Some studies claim Chinese herbal medicine (CHM) may be able to improve both a man and a woman's fertility. An article published in a 2011 issue of Complementary Therapies in Medicine reviewed previous studies on the topic and concluded that using CHM may improve pregnancy rates two-fold as compared to Western fertility therapies. Improvements seemed to stem from the herbs' ability to regulate a woman's menstrual cycles. Other studies on CHM suggest there might be benefits to using it in conjunction with in vitro fertilization.
For men, some studies suggest that CHM could improve sperm quality. One particular Chinese study showed promise for several herbs, including Korean blackberry, Japanese cornelian cherry and five-flavor berry as sperm boosters. However, the herbs were deemed toxic and counterproductive at higher concentrations.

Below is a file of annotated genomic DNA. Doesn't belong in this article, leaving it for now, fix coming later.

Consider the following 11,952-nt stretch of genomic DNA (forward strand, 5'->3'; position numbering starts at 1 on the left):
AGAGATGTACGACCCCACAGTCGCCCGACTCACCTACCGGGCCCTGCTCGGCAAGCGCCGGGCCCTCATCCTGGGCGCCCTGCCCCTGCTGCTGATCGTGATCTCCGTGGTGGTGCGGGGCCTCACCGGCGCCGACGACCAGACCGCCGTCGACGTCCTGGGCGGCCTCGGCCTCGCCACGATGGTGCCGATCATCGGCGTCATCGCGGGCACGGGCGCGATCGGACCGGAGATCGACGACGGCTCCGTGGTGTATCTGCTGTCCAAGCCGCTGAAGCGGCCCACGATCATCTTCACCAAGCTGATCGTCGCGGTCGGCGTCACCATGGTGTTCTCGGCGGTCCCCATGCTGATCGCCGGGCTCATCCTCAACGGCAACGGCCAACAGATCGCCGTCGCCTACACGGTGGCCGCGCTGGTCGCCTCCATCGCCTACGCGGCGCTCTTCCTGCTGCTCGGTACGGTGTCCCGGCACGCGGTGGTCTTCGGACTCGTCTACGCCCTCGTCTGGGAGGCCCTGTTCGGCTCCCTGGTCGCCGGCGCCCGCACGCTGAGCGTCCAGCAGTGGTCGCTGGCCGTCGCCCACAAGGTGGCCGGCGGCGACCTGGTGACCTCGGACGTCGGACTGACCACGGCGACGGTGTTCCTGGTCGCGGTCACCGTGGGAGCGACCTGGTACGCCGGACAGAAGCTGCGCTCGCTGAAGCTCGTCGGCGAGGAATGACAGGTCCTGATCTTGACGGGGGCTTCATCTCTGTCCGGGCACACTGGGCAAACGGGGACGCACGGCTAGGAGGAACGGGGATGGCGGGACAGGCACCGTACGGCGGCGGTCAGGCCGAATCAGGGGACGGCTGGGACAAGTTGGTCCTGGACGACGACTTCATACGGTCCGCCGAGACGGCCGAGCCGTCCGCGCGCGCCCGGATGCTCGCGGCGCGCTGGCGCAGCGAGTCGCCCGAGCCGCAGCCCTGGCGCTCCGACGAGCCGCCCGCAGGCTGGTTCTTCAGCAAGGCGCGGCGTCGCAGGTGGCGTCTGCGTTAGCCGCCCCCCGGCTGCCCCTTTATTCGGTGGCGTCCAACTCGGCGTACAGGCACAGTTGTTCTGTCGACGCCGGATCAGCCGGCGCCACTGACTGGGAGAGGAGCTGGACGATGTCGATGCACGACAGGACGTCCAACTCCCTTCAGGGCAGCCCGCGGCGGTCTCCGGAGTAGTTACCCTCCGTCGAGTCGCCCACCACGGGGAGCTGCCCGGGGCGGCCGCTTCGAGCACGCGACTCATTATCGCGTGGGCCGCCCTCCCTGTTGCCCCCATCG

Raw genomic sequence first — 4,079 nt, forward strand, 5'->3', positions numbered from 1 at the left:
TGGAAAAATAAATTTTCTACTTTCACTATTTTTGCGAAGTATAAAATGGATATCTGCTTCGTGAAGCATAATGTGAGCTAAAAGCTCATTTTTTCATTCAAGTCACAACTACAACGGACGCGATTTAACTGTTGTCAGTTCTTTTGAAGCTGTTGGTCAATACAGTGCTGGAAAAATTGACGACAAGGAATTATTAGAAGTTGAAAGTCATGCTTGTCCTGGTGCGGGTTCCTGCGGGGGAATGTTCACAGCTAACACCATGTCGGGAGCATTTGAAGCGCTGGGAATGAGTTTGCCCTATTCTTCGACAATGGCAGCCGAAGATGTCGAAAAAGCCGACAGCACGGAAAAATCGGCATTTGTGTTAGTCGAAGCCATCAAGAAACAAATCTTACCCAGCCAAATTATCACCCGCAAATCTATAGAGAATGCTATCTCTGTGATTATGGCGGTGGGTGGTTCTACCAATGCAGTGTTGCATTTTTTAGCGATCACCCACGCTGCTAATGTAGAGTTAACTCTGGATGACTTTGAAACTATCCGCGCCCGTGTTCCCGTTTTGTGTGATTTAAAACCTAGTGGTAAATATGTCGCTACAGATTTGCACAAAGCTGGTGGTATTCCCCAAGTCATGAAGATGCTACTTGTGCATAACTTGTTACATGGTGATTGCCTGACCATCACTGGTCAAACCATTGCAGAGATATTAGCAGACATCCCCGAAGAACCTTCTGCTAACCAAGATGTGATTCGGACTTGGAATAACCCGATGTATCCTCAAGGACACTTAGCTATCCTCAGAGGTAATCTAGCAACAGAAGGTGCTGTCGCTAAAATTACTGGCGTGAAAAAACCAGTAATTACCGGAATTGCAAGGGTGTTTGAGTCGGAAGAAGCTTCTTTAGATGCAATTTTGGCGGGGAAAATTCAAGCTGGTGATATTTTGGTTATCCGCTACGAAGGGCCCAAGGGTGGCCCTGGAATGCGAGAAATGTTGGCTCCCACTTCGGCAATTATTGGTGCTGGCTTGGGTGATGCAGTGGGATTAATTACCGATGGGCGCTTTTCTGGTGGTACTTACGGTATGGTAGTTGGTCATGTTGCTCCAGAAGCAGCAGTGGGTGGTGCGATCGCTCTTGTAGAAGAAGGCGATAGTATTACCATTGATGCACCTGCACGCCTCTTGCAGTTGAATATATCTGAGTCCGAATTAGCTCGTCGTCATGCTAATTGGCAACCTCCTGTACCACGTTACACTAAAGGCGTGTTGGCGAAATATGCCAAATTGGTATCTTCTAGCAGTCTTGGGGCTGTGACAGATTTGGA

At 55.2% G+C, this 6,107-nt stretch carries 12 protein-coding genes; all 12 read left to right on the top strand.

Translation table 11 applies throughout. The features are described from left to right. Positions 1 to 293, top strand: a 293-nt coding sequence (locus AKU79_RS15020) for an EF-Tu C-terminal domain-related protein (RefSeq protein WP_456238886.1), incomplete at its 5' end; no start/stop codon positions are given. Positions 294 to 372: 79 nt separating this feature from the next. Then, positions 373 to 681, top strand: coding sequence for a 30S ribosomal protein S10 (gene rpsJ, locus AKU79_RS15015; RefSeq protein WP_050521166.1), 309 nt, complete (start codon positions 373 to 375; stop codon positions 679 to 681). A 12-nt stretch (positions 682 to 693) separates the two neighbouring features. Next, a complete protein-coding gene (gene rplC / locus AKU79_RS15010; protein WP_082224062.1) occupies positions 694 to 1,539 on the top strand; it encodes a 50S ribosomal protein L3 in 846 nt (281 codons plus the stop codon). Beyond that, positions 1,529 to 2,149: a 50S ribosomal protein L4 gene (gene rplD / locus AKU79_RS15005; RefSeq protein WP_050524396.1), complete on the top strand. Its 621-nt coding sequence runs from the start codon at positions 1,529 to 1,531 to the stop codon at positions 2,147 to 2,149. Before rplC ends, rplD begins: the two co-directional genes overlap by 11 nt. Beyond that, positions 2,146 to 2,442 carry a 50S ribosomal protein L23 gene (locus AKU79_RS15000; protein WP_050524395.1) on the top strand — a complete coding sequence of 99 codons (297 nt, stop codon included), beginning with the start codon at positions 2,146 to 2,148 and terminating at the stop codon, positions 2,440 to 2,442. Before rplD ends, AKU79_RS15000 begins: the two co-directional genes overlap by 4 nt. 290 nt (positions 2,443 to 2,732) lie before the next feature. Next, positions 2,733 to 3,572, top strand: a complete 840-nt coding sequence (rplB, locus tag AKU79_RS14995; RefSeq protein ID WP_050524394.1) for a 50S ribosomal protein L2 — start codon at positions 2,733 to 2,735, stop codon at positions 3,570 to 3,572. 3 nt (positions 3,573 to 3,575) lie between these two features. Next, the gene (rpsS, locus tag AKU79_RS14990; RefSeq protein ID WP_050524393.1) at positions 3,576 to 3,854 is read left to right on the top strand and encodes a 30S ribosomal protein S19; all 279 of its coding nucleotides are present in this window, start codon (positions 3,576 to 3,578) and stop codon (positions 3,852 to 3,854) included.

Which herbs are used to treat fertility?
If you are given a herbal medicine formula, it may be based on a few factors including your age, general health and the specific fertility challenge you have. Here is a list of the most popular herbs used, as well as their "presumed" benefits:
Herbs for women
- Lady’s Mantle: Builds up the uterine lining and regulates menstruation
- Red Clover: Helps nourish the uterus and relax the nervous system.
- Raspberry Leaf: Restores hormonal balance
- False Unicorn Root: Restores hormonal balance and helps to stimulate the ovaries and encourage ovulation
- Stinging Nettle: Regulates the body’s hormones, ovulation and menstruation
- Chasteberry: Balances hormones, decreases prolactin and increasing progesterone. This is said to help regulate a woman's menstrual cycle, which can up her chances for conception.
- Dehydroepiandrosterone (DHEA): Increases a woman's sex drive
Herbs for men
- Ginseng: Increases testosterone levels, sperm count, and motility, and improves the quality of erections
- Astralagus: Improves sperm motility and concentration
- Dehydroepiandrosterone (DHEA): Helps with erectile dysfunction (ED)
- L-arginine: Stimulates blood vessels, thus improving blood flow and relieving ED